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Presented by FranCar Productions
Tuesday, May 08 6:30pm - 8:37pmin Seattle, WA at AMC Pacific Place 11 $9.00 General
The Event Program
- Movie presentation of Incendiary
In 1991, Cameron Todd Willingham’s three daughters died in a Corsicana, Texas house fire. Tried and convicted for their arson murders, Willingham was executed in February 2004 despite overwhelming expert criticism of the prosecution’s arson evidence. Today, Willingham's name has become a call for reform in the field of forensics and a rallying cry for the anti-death penalty movement; yet he remains an indisputable "monster" in the eyes of Texas Governor Rick Perry, who ignored the science that could have saved Willingham’s life. Equal parts murder mystery, forensic investigation and political drama, INCENDIARY documents the haunted legacy of a prosecution built on “folklore.”
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|Amount||Thank You Gift|
|$25.00 (7 contributions)|
|$5.00 (1 contribution)|
|$50.00 (4 contributions)|
|$500.00 (0 contributions)|
|$100.00 (2 contributions)|
|$10.00 (9 contributions)|
The screening will benefit the Innocence Project Northwest, a clinical program at the University of Washington School of Law.
The Innocence Project Northwest represents indigent people in Washington who are serving long prison terms, who claim their innocence and who no longer have a right to court-appointed counsel. Its objectives are to free the innocent through DNA testing and other means, to advocate for reform to decrease errors in our judicial system and to train students to become thoughtful and reflective practitioners skilled in legal and policy analysis.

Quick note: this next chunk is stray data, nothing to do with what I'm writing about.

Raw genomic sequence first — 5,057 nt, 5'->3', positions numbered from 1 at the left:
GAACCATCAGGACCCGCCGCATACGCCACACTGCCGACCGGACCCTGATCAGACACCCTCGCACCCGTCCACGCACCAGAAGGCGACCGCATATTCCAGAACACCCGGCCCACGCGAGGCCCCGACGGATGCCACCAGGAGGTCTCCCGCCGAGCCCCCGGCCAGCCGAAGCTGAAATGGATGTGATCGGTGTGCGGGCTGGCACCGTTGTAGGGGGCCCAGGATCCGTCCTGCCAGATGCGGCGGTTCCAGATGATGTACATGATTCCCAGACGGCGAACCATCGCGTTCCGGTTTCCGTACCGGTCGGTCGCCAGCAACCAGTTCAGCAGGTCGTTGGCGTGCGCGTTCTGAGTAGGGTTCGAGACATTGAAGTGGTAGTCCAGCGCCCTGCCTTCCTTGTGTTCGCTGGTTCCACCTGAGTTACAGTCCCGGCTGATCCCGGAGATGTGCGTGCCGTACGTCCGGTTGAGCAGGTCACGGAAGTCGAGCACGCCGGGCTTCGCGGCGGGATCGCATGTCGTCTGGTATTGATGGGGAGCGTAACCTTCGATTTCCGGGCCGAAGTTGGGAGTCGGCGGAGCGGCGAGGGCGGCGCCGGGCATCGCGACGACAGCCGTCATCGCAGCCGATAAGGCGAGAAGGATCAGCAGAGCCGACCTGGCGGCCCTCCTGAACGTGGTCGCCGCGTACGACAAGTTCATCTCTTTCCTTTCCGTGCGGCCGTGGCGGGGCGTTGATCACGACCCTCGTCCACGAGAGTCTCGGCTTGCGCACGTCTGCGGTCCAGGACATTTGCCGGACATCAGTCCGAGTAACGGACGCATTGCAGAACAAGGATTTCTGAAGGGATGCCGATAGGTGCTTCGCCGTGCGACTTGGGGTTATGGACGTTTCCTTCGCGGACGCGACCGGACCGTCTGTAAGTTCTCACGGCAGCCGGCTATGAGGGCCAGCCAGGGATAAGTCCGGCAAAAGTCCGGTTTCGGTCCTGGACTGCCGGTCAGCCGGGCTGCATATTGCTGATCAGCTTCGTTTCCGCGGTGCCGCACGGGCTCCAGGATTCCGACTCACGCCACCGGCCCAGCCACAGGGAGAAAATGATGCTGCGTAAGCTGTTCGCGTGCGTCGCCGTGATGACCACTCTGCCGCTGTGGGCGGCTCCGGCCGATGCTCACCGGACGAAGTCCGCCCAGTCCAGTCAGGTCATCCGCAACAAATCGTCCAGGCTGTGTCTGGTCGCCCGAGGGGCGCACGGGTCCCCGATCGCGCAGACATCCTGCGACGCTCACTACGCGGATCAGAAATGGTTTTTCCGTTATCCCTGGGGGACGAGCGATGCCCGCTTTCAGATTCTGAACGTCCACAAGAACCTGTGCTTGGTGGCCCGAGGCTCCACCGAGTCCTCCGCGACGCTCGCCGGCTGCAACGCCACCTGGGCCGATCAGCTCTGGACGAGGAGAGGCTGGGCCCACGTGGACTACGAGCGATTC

The Innocence Project Northwest grew out of a volunteer effort co-founded by Prof. Jackie McMurtrie in 1997, aimed at freeing inmates who have been wrongfully convicted of crimes. Each month the IPNW Clinic receives 30-50 new requests for assistance. Recent IPNW successes include the exoneration of Ted Bradford of Yakima, Larry Davis and Alan Northrop of Vancouver and James Anderson of California, who served a combined total of 47 years in Washington corrections institutions for crimes they did not commit.